Berlusconi and his government quarrelled with the Italian judiciary often. His administration attempted to pass a judicial reform intended to limit the flexibility of judges and magistrates in their decision-making. Critics said it would instead limit the magistracy's independence by de facto subjecting the judiciary to the executive's control. The reform was met by almost unanimous dissent from the Italian judges, but was passed by the Italian parliament in December 2004. It was vetoed by the Italian President, Carlo Azeglio Ciampi.[384][385]

During the night hours between 5 and 6 March 2010, the Berlusconi-led Italian government passed a decree "interpreting" the electoral law to let the PDL candidate run for governor in Lazio after she had failed to properly register for the elections. The Italian Constitution states that electoral procedures can only be changed in Parliament, and must not be changed by governmental decree. Italy's president, whose endorsement of the decree was required by law, said that the measure taken by the government may not violate the Constitution.[386][387]

Accusations of links to the Mafia

Berlusconi, to solve his problems, has to solve ours.

Mafia boss Giuseppe Guttadauro in a wiretapped conversation[388]

Berlusconi was never tried on charges relating to the Sicilian Mafia, although several Mafia turncoats have stated that Berlusconi had connections with the Sicilian criminal association. The claims arise mostly from the hiring of Vittorio Mangano, who was accused of being a mafioso, as a gardener and stable-man at Berlusconi's Villa San Martino in Arcore, a small town near Milan. It was Berlusconi's friend Marcello Dell'Utri who introduced Mangano to Berlusconi in 1973.[389][390] Berlusconi denied any ties to the Mafia. Marcello Dell'Utri even stated that the Mafia did not exist at all.[391]

In 2004, Dell'Utri, co-founder of Forza Italia, was sentenced to nine years by a Palermo court on charge of "external association to the Mafia",[390][392] a sentence describing Dell'Utri as a mediator between the economic interests of Berlusconi and members of the criminal organisation. Berlusconi refused to comment on the sentence. In 2010, Palermo's appeals court cut the sentence to seven years but fully confirmed Dell'Utri's role as a link between Berlusconi and the Mafia until 1992.[393]

In 1996, a Mafia informer, Salvatore Cancemi, declared that Berlusconi and Dell'Utri were in direct contact with Salvatore Riina, head of the Sicilian Mafia in the 1980s and 1990s. Cancemi disclosed that Fininvest, through Marcello Dell'Utri and mafioso Vittorio Mangano, had paid Cosa Nostra 200 million lire (between 100,000 and 200,000 of today's euro) annually. The alleged contacts, according to Cancemi, were to lead to legislation favourable to Cosa Nostra, in particular reforming the harsh 41-bis prison regime. The underlying premise was that Cosa Nostra would support Berlusconi's Forza Italia party in return for political favours.[394] After a two-year investigation, magistrates closed the inquiry without charges. They did not find evidence to corroborate Cancemi's allegations. Similarly, a two-year investigation, also launched on evidence from Cancemi, into Berlusconi's alleged association with the Mafia was closed in 1996.[389]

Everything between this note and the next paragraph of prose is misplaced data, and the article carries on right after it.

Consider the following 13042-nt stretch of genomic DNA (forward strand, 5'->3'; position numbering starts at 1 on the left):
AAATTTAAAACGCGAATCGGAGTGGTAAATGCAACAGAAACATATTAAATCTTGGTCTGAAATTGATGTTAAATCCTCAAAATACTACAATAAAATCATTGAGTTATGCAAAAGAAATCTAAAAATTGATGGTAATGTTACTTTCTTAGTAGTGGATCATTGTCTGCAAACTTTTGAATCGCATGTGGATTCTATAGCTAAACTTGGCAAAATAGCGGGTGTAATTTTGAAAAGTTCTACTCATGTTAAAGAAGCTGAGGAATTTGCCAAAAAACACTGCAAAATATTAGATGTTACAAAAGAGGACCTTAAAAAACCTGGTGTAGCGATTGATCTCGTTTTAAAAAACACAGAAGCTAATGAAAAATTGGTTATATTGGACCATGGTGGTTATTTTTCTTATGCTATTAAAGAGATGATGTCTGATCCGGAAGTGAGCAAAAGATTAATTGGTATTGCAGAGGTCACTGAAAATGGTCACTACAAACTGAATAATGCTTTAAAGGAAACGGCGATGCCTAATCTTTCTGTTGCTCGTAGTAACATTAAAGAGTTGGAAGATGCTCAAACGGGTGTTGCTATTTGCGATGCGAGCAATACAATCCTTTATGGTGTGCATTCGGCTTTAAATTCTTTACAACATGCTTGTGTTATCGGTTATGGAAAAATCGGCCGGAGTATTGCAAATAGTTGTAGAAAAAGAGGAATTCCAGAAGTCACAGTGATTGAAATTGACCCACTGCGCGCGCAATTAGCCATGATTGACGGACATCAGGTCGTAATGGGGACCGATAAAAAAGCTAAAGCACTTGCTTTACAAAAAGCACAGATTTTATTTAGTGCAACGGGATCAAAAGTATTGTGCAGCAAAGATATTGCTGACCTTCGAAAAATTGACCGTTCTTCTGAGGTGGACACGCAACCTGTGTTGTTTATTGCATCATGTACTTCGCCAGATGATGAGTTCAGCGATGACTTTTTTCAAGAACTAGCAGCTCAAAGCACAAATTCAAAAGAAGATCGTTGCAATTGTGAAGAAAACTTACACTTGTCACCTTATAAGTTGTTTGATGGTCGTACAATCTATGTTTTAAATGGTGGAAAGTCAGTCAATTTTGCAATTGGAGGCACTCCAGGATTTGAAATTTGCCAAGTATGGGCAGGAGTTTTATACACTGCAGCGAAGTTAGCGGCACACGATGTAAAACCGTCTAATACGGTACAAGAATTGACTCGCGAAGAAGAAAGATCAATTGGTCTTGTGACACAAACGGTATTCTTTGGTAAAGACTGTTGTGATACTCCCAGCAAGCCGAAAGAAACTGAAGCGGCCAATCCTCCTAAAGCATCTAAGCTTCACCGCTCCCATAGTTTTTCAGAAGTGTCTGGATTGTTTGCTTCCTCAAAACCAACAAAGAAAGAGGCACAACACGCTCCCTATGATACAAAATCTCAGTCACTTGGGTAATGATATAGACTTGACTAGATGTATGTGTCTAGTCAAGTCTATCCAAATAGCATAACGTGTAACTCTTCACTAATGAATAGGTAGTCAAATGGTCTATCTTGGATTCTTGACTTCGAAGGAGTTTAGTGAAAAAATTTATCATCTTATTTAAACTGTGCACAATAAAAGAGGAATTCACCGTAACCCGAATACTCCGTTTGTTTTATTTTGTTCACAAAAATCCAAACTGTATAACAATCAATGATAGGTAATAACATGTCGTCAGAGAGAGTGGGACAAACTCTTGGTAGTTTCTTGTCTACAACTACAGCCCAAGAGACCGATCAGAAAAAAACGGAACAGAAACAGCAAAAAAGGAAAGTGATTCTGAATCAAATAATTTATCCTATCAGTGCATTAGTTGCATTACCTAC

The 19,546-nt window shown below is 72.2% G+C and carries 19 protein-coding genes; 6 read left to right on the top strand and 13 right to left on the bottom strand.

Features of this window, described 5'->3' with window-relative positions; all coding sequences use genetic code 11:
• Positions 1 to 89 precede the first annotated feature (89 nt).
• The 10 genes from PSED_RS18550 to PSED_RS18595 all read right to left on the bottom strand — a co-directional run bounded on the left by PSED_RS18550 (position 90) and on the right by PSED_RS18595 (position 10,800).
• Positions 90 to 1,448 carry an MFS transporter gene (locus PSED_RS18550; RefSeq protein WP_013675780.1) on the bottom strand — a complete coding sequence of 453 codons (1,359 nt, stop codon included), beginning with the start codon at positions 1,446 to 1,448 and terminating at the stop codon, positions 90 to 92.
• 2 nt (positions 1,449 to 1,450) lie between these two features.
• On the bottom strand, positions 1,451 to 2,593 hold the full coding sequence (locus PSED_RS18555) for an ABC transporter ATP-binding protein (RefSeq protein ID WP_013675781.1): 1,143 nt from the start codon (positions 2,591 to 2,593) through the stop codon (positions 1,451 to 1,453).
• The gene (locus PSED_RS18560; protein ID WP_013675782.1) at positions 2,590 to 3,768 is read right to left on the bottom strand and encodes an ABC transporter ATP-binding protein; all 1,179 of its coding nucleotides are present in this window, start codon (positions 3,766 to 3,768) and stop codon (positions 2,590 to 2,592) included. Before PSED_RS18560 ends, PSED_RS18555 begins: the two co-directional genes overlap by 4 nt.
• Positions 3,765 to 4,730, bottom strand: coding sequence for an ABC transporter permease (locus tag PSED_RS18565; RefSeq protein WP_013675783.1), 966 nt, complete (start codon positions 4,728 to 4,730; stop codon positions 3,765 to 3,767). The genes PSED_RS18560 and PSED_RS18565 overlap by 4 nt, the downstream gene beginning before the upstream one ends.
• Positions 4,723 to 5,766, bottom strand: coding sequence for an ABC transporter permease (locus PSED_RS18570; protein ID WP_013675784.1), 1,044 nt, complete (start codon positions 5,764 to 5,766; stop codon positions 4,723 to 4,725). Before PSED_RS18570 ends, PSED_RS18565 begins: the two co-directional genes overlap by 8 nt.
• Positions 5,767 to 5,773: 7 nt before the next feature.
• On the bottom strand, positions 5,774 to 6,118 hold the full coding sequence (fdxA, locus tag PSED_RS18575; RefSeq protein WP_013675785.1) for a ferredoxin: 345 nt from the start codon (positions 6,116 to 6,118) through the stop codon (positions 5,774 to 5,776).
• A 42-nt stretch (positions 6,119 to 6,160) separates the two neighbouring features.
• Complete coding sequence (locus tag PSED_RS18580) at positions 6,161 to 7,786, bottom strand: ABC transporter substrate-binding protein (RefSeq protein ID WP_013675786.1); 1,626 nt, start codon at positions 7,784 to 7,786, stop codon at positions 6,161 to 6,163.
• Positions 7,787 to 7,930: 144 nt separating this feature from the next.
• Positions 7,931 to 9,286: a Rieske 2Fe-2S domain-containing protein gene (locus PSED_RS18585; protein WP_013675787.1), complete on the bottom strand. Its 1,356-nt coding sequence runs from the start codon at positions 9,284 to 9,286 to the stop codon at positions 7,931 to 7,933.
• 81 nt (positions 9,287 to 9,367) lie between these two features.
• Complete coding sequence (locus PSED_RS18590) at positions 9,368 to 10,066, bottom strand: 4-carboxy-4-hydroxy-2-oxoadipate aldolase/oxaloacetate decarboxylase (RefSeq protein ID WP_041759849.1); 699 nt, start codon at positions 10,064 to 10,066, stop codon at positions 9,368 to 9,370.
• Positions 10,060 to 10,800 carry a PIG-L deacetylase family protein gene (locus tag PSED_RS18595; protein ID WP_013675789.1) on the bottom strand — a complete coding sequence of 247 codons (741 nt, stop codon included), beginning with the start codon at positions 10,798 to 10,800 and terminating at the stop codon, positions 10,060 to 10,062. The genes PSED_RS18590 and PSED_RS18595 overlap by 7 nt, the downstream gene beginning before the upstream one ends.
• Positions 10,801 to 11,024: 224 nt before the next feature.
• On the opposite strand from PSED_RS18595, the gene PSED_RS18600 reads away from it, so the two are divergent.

Marcello Dell'Utri

According to yet another Mafia turncoat, Antonino Giuffrè – arrested on 16 April 2002 – the Mafia turned to Berlusconi's Forza Italia party to look after the Mafia's interests, after the decline in the early 1990s of the ruling Christian Democratic party, whose leaders in Sicily looked after the Mafia's interests in Rome.[395][396] The Mafia's fall out with the Christian Democrats became clear when Salvo Lima was killed in March 1992. "The Lima murder marked the end of an era," Giuffrè told the court. "A new era opened with a new political force on the horizon which provided the guarantees that the Christian Democrats were no longer able to deliver. To be clear, that party was Forza Italia."[397] Dell'Utri was the go-between on a range of legislative efforts to ease pressure on mafiosi in exchange for electoral support, according to Giuffrè. "Dell'Utri was very close to Cosa Nostra and a very good contact point for Berlusconi," he said.[398] Mafia boss Bernardo Provenzano told Giuffrè that they "were in good hands" with Dell'Utri, who was a "serious and trustworthy person". Provenzano stated that the Mafia's judicial problems would be resolved within 10 years of 1992, thanks to the undertakings given by Forza Italia.[390][397]

Giuffrè also said that Berlusconi himself used to be in touch with Stefano Bontade, a top Mafia boss, in the mid-1970s. At the time Berlusconi still was just a wealthy real estate developer and started his private television empire. Bontade visited Berlusconi's villa in Arcore through his contact Vittorio Mangano.[399] Berlusconi's lawyer dismissed Giuffrè's testimony as "false" and an attempt to discredit Berlusconi and his party. Giuffrè said that other Mafia representatives who were in contact with Berlusconi included the Palermo Mafia bosses Filippo Graviano and Giuseppe Graviano.[400] The Graviano brothers allegedly dealt directly with Berlusconi through the businessman Gianni Letta, somewhere between September/October 1993. The alleged pact with the Mafia fell apart in 2002. Cosa Nostra had achieved nothing.[401]

Dell'Utri's lawyer, Enrico Trantino, dismissed Giuffrè's allegations as an "anthology of hearsay". He said Giuffrè had perpetuated the trend that every new turncoat would attack Dell'Utri and the former Christian Democrat prime minister Giulio Andreotti to earn money and judicial privileges.[399]